The harmony of these ideas was certainly challenged later in the century by the Social Gospel movement, which dominated the thinking of many founders of the American Economic Association, which flatly disavowed laissez-faire ideas. Economist Richard Ely mused that “God works through the State in carrying out His purposes more universally than through any other institution” (p. 322)—presumably not excluding either the Church or the family! However, Friedman shows that, as academic economists shifted away from considerations of God and religion, the void was filled by theologians and non-academics. Evangelicals came to see the State as usurping hallowed roles of the Church, and formed a lasting coalition with economic conservatives. Evangelicals pushed back that the solution to society’s ills was voluntary adherence to Christian principles promoted by Christian charity—not stripping people of their agency. Friedman concludes that “as economics has become ever more mature as a discipline, and therefore progressively more insulated at the basic conceptual level from influences originating outside the field, the bearing of religious thinking has increasingly been a matter of shaping the attitudes of the public at large. Because most ordinary citizens are primarily interested in how economic realities affect their lives—not theories about how economies behave, or the methodologies that economists apply in their research—in the modern era the influence of religious thinking on economic thinking has therefore been most visible in affecting public attitudes regarding economic policy” (p. 365). This is an important conclusion. One way to put it is that economists—drawing on religious sensibilities—first explained why private initiative channeled through markets works so well. Then they largely stopped trying to convey this finding, but the idea was propagated by religious thinkers instead because it accorded well with their sensibilities. Belief in a benevolent God is at the core.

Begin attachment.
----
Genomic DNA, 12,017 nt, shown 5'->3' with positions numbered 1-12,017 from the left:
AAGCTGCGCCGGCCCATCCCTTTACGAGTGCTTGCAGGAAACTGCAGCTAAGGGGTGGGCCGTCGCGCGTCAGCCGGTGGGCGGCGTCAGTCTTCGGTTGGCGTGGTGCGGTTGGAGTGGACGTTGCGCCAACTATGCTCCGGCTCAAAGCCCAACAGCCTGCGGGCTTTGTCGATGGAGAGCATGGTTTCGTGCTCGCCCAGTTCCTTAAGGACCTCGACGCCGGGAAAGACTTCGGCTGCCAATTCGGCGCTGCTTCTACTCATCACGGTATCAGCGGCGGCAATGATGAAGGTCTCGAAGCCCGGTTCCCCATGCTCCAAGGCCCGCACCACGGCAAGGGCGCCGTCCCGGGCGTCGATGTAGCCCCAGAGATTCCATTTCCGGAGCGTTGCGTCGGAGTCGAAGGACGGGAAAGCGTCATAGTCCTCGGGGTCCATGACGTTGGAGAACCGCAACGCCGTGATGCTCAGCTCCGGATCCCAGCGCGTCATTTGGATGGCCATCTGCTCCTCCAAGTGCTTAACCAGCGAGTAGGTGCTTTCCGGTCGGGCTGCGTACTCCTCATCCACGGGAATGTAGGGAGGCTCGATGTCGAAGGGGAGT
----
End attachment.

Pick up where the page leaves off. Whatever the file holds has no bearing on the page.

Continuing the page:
Near the end of the volume, Friedman struggles to understand “the increasing tendency of large numbers of lower- and even middle-income American to vote ... in ways that run counter to their individual economic interest” (p. 391)—why they don’t want an even larger safety net and more government handouts. But the rest of his argument suggests that it may be because many of them recognize that when pushed too far these programs deaden initiative and even deaden the soul. More problematic is Friedman’s argument, alluded to above, that “economics has long since become sufficiently mature as an intellectual discipline that the great majority of its practitioners no longer shape their professional thinking according to external influences of this kind” (pp. 389 – 90)—i.e., of the religious kind. The implication is that mature people compartmentalize their lives—professional thinking in this box, religious thinking over here, views on art and literature over there, and so forth. It seems that mature people and mature disciplines would aim for more coherence.

Robert M. Whaples
Wake Forest University